- Disinformation invents and broadcasts conspiracy fantasies and alternative facts; and
- Disinformation creates fake news stories to inflame conflict and polarisation.
Political lying has a very long history from Hitler’s lie about Poland’s attack on Germany in 1939; in the USA there was lying about the Vietnam War and G. Bush’s lie of Weapons of Mass Destruction that enabled the Iraq war in 2003. Meanwhile, business (e.g. Enron, etc.) is notorious for lying about the Global Financial Crisis of 2008.
Corporations themselves consistently lie about cigarette smoking, asbestos, pesticides in the environment, sugar in food, as well as global warming. Much of these lies are accompanied by a strategically organised disinformation campaign. In recent years, the radical right has taken up the baton of disinformation, producing and sharing disinformation across several online platforms. Perhaps four suggestions can be made to combat disinformation:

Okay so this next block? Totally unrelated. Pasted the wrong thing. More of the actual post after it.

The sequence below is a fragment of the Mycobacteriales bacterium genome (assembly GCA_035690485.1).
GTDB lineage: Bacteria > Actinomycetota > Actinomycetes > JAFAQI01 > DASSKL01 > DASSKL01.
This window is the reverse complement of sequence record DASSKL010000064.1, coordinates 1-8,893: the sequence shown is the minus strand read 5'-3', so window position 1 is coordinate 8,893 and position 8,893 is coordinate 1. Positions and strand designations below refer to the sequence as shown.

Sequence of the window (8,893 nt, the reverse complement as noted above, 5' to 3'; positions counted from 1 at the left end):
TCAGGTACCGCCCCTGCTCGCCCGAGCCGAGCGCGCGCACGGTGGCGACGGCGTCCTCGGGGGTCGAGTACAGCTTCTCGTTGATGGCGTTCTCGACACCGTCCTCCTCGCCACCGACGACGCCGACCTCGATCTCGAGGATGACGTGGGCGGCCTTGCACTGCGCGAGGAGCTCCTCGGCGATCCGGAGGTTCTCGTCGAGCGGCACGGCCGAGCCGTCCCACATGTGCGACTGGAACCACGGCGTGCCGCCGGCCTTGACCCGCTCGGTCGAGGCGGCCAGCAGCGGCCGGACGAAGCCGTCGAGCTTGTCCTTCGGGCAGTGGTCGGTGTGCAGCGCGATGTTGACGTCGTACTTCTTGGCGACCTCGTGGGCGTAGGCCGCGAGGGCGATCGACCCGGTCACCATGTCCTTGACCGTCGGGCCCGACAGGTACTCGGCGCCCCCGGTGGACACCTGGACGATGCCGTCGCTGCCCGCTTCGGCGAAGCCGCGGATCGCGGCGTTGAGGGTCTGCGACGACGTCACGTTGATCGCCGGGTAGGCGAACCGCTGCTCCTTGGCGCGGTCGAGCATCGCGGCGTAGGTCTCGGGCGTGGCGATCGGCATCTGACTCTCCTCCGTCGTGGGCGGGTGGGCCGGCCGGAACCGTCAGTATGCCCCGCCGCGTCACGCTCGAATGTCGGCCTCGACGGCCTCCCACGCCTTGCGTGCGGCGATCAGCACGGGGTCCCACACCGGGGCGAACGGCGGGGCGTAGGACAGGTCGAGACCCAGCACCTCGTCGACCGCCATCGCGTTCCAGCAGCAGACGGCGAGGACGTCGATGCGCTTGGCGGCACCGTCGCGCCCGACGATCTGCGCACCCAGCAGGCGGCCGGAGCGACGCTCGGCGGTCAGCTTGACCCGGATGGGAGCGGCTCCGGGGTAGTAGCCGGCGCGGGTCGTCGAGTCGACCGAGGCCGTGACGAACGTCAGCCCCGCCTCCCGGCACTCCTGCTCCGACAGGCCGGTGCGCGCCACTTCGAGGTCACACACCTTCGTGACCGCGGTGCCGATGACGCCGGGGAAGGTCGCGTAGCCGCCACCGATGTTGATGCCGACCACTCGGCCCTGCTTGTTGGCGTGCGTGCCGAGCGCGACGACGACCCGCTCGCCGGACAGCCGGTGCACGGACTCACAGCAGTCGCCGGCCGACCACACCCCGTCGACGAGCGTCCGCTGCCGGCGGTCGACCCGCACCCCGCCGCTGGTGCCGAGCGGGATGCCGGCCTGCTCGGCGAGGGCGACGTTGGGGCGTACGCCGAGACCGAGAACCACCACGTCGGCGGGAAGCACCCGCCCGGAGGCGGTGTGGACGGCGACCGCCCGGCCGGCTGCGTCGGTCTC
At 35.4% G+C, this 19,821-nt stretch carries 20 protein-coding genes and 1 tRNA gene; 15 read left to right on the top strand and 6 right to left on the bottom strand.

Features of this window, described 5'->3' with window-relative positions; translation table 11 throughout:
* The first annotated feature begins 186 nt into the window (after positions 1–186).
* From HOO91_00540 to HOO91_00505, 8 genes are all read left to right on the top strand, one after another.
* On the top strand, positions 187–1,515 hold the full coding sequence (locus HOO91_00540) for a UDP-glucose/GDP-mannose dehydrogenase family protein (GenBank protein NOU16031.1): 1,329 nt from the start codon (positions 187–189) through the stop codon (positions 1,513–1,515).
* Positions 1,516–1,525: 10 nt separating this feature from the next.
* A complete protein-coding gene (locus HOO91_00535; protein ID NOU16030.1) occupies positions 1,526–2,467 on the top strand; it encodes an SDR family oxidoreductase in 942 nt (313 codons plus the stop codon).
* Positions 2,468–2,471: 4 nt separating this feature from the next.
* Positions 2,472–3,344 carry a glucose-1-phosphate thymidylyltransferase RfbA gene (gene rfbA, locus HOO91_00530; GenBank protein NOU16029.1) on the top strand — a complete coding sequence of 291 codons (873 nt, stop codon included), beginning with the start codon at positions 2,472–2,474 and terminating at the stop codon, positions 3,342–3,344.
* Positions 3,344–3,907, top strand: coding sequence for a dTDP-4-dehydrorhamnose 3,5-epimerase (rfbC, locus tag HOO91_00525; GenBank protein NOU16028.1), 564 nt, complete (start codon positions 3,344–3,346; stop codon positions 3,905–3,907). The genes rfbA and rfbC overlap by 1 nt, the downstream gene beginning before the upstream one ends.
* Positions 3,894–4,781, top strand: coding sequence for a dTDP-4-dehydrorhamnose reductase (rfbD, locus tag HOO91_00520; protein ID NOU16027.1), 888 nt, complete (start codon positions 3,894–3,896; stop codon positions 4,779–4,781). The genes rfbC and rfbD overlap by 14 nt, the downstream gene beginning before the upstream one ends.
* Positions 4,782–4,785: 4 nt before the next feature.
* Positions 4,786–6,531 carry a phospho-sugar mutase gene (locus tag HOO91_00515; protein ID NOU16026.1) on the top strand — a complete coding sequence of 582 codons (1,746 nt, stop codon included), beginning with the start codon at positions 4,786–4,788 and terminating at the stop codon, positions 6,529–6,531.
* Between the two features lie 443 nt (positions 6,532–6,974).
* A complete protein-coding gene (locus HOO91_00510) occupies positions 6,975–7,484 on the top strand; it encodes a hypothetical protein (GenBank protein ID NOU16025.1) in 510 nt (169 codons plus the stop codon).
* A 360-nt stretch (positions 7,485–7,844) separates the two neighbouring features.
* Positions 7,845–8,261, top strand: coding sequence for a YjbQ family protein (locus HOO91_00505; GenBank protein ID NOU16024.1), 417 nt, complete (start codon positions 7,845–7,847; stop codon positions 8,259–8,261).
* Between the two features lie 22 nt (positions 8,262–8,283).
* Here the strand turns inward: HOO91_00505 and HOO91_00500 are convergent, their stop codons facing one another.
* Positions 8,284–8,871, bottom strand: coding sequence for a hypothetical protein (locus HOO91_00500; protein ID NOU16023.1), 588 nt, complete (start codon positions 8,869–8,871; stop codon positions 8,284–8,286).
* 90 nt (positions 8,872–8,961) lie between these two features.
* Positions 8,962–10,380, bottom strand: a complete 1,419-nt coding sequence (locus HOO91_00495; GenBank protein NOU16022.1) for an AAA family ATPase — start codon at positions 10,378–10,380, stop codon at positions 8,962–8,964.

- State regulation can target the negative impact of disinformation to minimise the harm caused by it;
- Such regulation should be proportional to the harm disinformation can cause;
- Successful regulation should be designed in such a way that it is able to adapt to changes in technology – online platforms – as well as the disinformation strategies used by those who spread disinformation; and
- Regulation on disinformation should be as independent as possible from political and corporate interference.